9. ^ Armour, Mark L.; Levitt, Daniel R. (February 1, 2004). Paths to Glory: How Great Baseball Teams Got That Way. Potomac Books. p. 101. ISBN 978-1-57488-805-8. Retrieved January 24, 2015. 
  10. ^ "Hoyt Wilhelm 1952 pitching gamelogs". Baseball-Reference.com. Retrieved January 29, 2015. 
  11. ^ Jaffe, Chris. "60th anniversary: Hoyt Wilhelm’s only homer". TheHardballTimes.com. Retrieved May 6, 2012. 
  12. ^ Gillette, Gary; Palmer, Pete; Shea, Stuart (March 18, 2007). The ESPN Baseball Encyclopedia. Sterling Publishing Company. p. 1769. ISBN 978-1-4027-4771-7. Retrieved January 17, 2015. 
  13. ^ a b Armour, Mark; Levitt, Daniel (2004). Paths to Glory: How Great Baseball Teams Got That Way. Potomac Books. pp. 101–102. ISBN 1574888056. Retrieved January 19, 2015. 
  14. ^ "Five Giants ink 1954 contracts". The Tuscaloosa News. Associated Press. February 8, 1954. Retrieved January 22, 2015. 
  15. ^ a b Eck, Frank (September 27, 1955). "Ace reliefers (sic) kept Indians in 1955 race". Gettysburg Times. Associated Press. Retrieved January 20, 2015. 
  16. ^ "Red Sox catcher Ryan Lavarnway ties big league record with four passed balls". mlb.com. Retrieved September 27, 2013. 
  17. ^ Schwartz, Larry. "Musial was gentleman killer". ESPN. Retrieved January 20, 2015. 
  18. ^ "1954 World Series". Baseball-Reference.com. Retrieved January 25, 2015. 
  19. ^ Driscoll, Bob (August 30, 1959). "Hoyt Wilhelm: From skids to stardom". Spartanburg Herald-Journal. Retrieved January 20, 2015. 
  20. ^ "Cards enthuse over getting Hoyt Wilhelm". The Wilmington News. February 27, 1957. Retrieved January 18, 2015. 
  21. ^ Hoffman, Benjamin (June 20, 2012). "When Knucklers Danced With Greatness". The New York Times. Retrieved February 21, 2015. 
  22. ^ "Hoyt Wilhelm knuckeballs no-hitter over Yanks". Ocala Star-Banner. Associated Press. September 21, 1958. Retrieved November 12, 2011. 
  23. ^ Wilson, Doug (2014). Brooks: The Biography of Brooks Robinson. Macmillan Publishers. pp. 76–77. ISBN 1250033039. Retrieved January 20, 2015.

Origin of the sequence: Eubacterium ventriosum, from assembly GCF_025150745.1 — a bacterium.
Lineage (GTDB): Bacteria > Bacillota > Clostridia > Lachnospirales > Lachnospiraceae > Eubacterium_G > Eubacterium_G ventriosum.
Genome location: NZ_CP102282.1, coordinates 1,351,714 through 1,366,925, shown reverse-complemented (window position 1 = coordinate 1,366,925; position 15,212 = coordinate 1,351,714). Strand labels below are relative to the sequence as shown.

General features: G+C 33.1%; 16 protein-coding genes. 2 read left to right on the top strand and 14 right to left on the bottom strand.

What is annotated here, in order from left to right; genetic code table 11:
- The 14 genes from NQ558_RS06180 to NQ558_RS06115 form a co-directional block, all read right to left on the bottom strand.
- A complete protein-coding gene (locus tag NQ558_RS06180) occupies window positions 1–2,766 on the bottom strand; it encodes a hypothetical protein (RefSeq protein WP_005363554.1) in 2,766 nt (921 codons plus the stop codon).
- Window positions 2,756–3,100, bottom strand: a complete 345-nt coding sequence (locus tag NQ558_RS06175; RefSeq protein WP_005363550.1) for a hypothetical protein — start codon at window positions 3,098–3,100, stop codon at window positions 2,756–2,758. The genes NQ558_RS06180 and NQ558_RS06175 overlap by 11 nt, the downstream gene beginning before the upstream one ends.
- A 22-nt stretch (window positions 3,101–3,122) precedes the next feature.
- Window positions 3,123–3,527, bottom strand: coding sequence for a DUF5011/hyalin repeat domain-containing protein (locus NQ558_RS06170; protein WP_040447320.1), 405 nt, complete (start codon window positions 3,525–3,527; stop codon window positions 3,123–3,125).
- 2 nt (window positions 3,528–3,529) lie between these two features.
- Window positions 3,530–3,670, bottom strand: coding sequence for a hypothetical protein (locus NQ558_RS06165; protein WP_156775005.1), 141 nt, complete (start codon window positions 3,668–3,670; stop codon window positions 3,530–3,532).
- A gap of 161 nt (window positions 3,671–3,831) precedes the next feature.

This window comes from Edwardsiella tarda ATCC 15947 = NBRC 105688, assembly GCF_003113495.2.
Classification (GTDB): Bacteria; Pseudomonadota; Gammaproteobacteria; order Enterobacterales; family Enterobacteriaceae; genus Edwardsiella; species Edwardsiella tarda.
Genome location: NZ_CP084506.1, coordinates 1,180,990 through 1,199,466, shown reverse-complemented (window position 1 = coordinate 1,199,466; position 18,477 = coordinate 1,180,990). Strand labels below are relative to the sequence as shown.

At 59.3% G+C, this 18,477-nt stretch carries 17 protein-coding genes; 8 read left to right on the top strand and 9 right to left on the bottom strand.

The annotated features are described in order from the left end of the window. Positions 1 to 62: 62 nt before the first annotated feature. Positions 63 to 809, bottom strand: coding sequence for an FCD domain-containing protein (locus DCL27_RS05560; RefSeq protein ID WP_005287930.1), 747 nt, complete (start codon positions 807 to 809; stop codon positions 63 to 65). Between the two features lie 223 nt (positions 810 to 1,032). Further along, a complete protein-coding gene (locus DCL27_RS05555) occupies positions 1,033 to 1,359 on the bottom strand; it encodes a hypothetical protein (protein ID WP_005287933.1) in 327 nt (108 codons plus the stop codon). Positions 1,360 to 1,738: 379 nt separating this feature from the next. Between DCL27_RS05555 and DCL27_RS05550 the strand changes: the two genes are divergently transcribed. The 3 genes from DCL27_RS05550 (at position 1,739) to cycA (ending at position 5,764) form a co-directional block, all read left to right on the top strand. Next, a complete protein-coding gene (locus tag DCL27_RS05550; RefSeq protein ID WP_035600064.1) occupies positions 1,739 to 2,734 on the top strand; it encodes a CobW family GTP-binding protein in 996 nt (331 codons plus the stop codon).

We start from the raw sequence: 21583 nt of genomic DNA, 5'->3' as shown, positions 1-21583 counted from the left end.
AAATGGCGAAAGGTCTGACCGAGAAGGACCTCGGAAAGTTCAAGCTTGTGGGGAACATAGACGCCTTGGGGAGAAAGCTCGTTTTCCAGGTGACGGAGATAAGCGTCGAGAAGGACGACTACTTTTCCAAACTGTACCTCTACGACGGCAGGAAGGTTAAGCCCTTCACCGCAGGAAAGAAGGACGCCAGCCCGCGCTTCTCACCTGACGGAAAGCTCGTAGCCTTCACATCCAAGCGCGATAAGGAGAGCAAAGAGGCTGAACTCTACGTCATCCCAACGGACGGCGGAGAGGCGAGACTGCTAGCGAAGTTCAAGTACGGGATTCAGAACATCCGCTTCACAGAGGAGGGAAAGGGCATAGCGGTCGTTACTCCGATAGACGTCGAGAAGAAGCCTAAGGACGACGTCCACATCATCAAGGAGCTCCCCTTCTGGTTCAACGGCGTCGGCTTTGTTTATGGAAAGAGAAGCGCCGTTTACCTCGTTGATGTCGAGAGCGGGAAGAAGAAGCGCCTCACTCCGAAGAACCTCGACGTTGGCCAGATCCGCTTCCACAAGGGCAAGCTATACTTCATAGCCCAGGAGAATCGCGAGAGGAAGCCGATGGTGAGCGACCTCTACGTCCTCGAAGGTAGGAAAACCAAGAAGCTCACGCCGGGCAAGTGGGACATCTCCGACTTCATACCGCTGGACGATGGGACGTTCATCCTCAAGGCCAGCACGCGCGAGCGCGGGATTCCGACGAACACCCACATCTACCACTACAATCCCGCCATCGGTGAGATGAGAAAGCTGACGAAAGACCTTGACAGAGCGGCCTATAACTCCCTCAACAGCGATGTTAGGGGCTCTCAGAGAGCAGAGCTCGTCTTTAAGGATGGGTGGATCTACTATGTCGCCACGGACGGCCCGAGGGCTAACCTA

24. ^ Richman, Milton (April 24, 1959). "Wilhelm's knuckler helps set 'record'". Sarasota Journal. Retrieved January 18, 2015. 
  25. ^ a b James, Bill (May 11, 2010). The New Bill James Historical Baseball Abstract. Simon & Schuster. p. 407. ISBN 978-1-4391-0693-8. Retrieved January 20, 2015. 
  26. ^ Wilks, Ed (May 28, 1960). "Courtney Uses Out-Sized Mitt To Catch Wilhelm's Knuckler". The Tuscaloosa News. Associated Press. p. 7. Retrieved November 13, 2011. 
  27. ^ Neyer, Rob (2006). Rob Neyer's Big Book of Baseball Blunders. New York City: Fireside Books. ISBN 0-7432-8491-7. 
  28. ^ Hensler, Paul (2012). The American League in Transition, 1965–1975: How Competition Thrived When the Yankees Didn't. McFarland & Company. p. 88. ISBN 1476600171. Retrieved January 18, 2015. 
  29. ^ Chamberlain, Charles (April 16, 1963). "Hurling gives Sox big boost". Gettysburg Times. Retrieved January 18, 2015. 
  30. ^ a b Murray, Jim (January 31, 1983). "Voters strike out". Wilmington Morning Star. Retrieved January 18, 2015. 
  31. ^ Eisenberg, Harry (December 15, 1968). "45-year-old Hoyt Wilhelm set six records in 1968". The Tuscaloosa News. Associated Press. Retrieved November 13, 2011. 
  32. ^ "Chicago White Sox Team History & Encyclopedia". Baseball-Reference.com. Retrieved January 28, 2015. 
  33. ^ Wakefield, Tim (2011). Knuckler: My Life with Baseball's Most Confounding Pitch. Houghton Mifflin Harcourt. pp. 27–28. ISBN 0547517718. Retrieved January 18, 2015. 
  34. ^ Couch, Dick (December 3, 1970). "The Old Man of the Majors Hoyt Wilhelm Causes Debate". Lewiston Evening Journal. Associated Press. Retrieved November 12, 2011. 
  35. ^ "Baseball sessions not too fruitful". The Lexington Dispatch. December 5, 1970. Retrieved January 20, 2015. 
  36. ^ a b "Hoyt Wilhelm Minor League Statistics and History". Baseball-Reference.com. Retrieved January 18, 2015. 
  37. ^ "Knuckleball master rescues Niekro". Wilmington Morning Star. Associated Press. April 23, 1987. Retrieved January 20, 2015. 
  38. ^ "Lolich 'knuckling' down, eyes Padres' starting job". Ludington Daily News. Associated Press. February 28, 1979. Retrieved January 20, 2015. 
  39. ^ Hochman, Stan (January 10, 1985). "Hoyt's knuckler not always in demand". Bangor Daily News. Retrieved January 20, 2015. 
  40. ^ Smizik, Bob (January 5, 1985). "Hall of Fame's loss". The Pittsburgh Press. Retrieved January 18, 2015. 
  41. ^ James, Bill (May 11, 2010). The New Bill James Historical Baseball Abstract. Simon and Schuster. p. 234. ISBN 978-1-4391-0693-8. Retrieved January 20, 2015. 
  42. ^ Waldstein, David (June 21, 2012). "Wilhelm, Grandfather of Dickey’s Knuckleball, Once No-Hit Yankees". The New York Times. Retrieved January 16, 2015. 

External links[edit]

Awards and achievements
Preceded by
Jim Bunning
No-hitter pitcher
September 20, 1958
Succeeded by
Don Cardwell